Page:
Sinoatrial Node Cell Model with Autonomic Nervous System Control

Danilo Scepanovic, Harvard/Massachusetts Institute of Technology

Photo of Danilo Scepanovic

A person’s heart rate (HR) is the outcome of a complex interplay between the autonomic nervous system (ANS) and the heart’s sinoatrial node cells (SANCs). In hospitals, HR is the most commonly monitored vital sign, but in some situations it has been shown that the ANS signals provide more clinically-relevant information than HR alone. Because it is desirable to quantify ANS tone non-invasively, this becomes an estimation problem. Unfortunately, the existing methods for estimating ANS tone are fairly rudimentary and as a result their interpretation is difficult and inconsistent. We aim to improve estimation of ANS tone by developing a detailed, biologically accurate model of ANS-SANC interaction and using this model to constrain the estimation problem. In our previous work, we developed a parametric model and estimator of instantaneous HR, which would be further processed to yield ANS tone. We also evaluated a baseline SANC model for parallelizability, which may be necessary to carry out simulations and characterize the system. This poster presents the next phase of the work, where we develop a comprehensive SANC model which includes modulation by the ANS. We verify that the model reproduces experimental recordings made in rabbits, and use available cross-species data to derive a model of human SANCs.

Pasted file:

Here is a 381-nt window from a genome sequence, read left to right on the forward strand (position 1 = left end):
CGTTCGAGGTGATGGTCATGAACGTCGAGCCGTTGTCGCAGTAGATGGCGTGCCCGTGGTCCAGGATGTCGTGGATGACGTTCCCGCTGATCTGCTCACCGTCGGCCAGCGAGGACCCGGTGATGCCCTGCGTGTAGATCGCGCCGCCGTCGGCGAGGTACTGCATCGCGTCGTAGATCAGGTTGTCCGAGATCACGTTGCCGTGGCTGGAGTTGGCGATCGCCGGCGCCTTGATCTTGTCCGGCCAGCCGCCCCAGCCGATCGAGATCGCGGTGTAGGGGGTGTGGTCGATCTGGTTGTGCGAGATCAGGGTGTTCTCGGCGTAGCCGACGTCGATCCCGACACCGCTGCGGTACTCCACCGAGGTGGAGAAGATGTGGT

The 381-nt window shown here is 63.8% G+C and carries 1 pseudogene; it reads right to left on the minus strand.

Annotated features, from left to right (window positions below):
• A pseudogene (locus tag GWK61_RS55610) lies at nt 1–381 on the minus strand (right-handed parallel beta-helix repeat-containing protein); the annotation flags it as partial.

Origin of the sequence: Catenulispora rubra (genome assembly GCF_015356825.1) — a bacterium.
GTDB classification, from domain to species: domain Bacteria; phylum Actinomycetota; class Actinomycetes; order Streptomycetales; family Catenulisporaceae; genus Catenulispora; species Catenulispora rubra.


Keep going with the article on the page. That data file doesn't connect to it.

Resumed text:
Abstract Author(s): Danilo Scepanovic